A souvenir wasn’t always an object. Prior to the mid-eighteenth century, a souvenir referred more to a memory, an abstract remembrance. But then David Tyrie changed all that. He was the last person in France to be hanged and drawn and quartered for high treason. After Tyrie was hung, decapitated, his heart removed and set on fire, he was placed in a coffin for burial. But then he was dug up by a group of sailors and sliced into hundreds of pieces so they could be smuggled away as proof of his sensational punishment and their proximity to it. Voilà: the souvenir. Only when a souvenir is removed from its place of origin does it accumulate its talismanic power. The thrill of ownership is inseparable from the scandal of its removal.

Cookbooks, cameras, records

The Father was a collector. He had amassed an extraordinary number of cameras, lenses, enlargers, timers, and other photography equipment. He also collected blues records, secondhand cookbooks, and guns.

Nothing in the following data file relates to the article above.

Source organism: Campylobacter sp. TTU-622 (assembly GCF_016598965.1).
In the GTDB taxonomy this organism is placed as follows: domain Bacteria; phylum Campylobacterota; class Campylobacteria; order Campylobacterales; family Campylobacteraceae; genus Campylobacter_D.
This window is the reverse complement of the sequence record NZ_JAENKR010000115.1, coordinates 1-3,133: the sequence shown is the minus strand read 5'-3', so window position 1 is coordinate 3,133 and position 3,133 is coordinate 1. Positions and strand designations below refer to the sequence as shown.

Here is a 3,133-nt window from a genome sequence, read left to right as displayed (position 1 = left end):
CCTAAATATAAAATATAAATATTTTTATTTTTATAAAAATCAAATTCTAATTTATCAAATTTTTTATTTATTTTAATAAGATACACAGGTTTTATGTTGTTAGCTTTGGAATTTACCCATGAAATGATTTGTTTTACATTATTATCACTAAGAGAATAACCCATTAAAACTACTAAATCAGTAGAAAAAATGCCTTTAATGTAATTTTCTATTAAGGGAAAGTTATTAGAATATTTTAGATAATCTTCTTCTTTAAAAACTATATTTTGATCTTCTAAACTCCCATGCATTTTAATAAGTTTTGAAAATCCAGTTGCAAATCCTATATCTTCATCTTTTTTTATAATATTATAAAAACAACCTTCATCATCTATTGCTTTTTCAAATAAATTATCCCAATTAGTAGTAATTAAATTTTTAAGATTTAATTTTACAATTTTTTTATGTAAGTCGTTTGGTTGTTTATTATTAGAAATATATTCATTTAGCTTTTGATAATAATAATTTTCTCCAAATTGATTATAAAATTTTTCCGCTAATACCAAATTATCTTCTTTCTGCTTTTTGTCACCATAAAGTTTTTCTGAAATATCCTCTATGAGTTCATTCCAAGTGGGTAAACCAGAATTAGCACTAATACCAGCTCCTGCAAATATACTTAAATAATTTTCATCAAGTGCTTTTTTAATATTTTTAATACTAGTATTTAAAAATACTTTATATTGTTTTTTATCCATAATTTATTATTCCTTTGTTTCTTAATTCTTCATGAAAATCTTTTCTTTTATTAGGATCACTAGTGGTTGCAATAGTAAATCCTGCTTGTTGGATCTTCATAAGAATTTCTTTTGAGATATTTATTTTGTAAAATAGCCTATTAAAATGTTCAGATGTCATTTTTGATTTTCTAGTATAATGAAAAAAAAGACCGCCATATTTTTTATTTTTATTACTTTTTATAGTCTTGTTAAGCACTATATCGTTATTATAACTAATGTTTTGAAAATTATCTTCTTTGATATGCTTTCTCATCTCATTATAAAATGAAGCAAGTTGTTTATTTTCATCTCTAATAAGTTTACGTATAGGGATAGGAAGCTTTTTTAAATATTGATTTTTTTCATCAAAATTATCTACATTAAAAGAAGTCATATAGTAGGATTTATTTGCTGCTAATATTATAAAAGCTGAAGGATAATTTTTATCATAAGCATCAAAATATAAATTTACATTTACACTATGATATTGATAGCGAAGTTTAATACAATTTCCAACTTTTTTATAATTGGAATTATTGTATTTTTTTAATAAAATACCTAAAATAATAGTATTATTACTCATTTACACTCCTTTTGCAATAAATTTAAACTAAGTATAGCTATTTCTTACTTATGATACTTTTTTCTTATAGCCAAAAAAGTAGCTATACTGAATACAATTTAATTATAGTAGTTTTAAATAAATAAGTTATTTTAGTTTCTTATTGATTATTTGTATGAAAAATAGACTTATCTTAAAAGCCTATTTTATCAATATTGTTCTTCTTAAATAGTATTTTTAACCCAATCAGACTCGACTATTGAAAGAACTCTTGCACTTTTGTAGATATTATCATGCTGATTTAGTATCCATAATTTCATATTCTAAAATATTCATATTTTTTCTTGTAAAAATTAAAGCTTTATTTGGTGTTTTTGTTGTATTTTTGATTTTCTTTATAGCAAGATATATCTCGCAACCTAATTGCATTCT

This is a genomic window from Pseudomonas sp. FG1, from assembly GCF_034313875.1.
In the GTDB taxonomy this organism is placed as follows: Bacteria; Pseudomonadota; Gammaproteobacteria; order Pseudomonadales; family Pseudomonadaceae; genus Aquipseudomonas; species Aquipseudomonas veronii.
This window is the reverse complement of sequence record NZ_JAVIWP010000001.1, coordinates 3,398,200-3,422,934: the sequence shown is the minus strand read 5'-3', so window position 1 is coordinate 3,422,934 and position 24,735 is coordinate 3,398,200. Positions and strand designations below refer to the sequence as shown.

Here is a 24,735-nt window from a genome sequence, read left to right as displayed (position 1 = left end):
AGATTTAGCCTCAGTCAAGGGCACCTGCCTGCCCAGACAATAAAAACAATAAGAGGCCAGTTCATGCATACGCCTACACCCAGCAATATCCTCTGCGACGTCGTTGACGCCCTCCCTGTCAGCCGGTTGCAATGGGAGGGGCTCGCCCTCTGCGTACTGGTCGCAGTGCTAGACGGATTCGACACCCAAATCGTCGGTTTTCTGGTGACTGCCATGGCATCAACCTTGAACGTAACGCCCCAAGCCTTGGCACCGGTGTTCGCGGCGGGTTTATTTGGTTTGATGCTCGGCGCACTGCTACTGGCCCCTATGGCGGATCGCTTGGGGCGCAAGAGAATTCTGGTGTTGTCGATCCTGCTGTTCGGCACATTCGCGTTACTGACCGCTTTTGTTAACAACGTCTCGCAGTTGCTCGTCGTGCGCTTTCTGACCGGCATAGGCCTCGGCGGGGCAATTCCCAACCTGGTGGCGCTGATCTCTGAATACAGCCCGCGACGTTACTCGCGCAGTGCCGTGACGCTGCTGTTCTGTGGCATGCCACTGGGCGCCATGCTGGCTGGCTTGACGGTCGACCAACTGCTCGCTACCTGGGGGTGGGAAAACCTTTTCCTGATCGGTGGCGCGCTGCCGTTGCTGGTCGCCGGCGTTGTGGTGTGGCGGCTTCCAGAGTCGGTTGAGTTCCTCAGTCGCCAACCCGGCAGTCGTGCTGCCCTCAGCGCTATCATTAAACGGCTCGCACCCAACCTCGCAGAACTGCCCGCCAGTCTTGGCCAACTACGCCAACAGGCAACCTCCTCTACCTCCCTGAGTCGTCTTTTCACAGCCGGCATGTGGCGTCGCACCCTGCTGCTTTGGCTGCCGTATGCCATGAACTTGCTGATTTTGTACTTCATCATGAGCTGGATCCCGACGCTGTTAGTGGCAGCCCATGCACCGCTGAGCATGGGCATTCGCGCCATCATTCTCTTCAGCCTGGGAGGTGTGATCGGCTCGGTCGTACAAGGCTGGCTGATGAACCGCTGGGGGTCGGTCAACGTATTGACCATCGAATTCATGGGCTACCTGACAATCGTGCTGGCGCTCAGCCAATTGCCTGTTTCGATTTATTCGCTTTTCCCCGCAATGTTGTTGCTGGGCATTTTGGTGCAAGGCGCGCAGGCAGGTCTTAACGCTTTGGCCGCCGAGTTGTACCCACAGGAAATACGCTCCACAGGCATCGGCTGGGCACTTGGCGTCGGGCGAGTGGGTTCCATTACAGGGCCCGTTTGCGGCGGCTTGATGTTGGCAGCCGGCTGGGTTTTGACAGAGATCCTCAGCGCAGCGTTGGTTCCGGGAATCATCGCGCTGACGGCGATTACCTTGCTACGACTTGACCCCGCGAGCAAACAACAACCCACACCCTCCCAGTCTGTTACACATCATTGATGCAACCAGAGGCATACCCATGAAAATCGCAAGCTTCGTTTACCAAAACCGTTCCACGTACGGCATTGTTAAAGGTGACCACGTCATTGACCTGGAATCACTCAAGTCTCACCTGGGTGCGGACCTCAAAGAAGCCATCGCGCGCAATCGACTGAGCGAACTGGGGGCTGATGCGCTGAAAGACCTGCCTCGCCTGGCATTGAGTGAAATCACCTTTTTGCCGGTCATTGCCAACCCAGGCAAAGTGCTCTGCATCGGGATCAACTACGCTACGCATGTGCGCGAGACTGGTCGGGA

The Father was also a melancholic. It is the tendency of the melancholic to be faithless to people, as Susan Sontag wrote of Walter Benjamin, that famous melancholic of history. This faithlessness in humanity correlates to the melancholic’s generalized, despondent surrender to catastrophe. What the melancholic is faithful to are things: that’s what makes him such an enthusiastic collector (Benjamin was a collector of books, toys, postcards, and other graphic ephemera). Melancholics, Sontag argues, make the best addicts, “for the true addictive experience is always a solitary one.” 

Alice was neither a collector nor an addict, yet, as someone who chronically abandoned projects—experimental film shorts, an apocryphal ghost tour of Manhattan Chinatown, etc.—she felt she could claim affinity to those born under the sign of Saturn.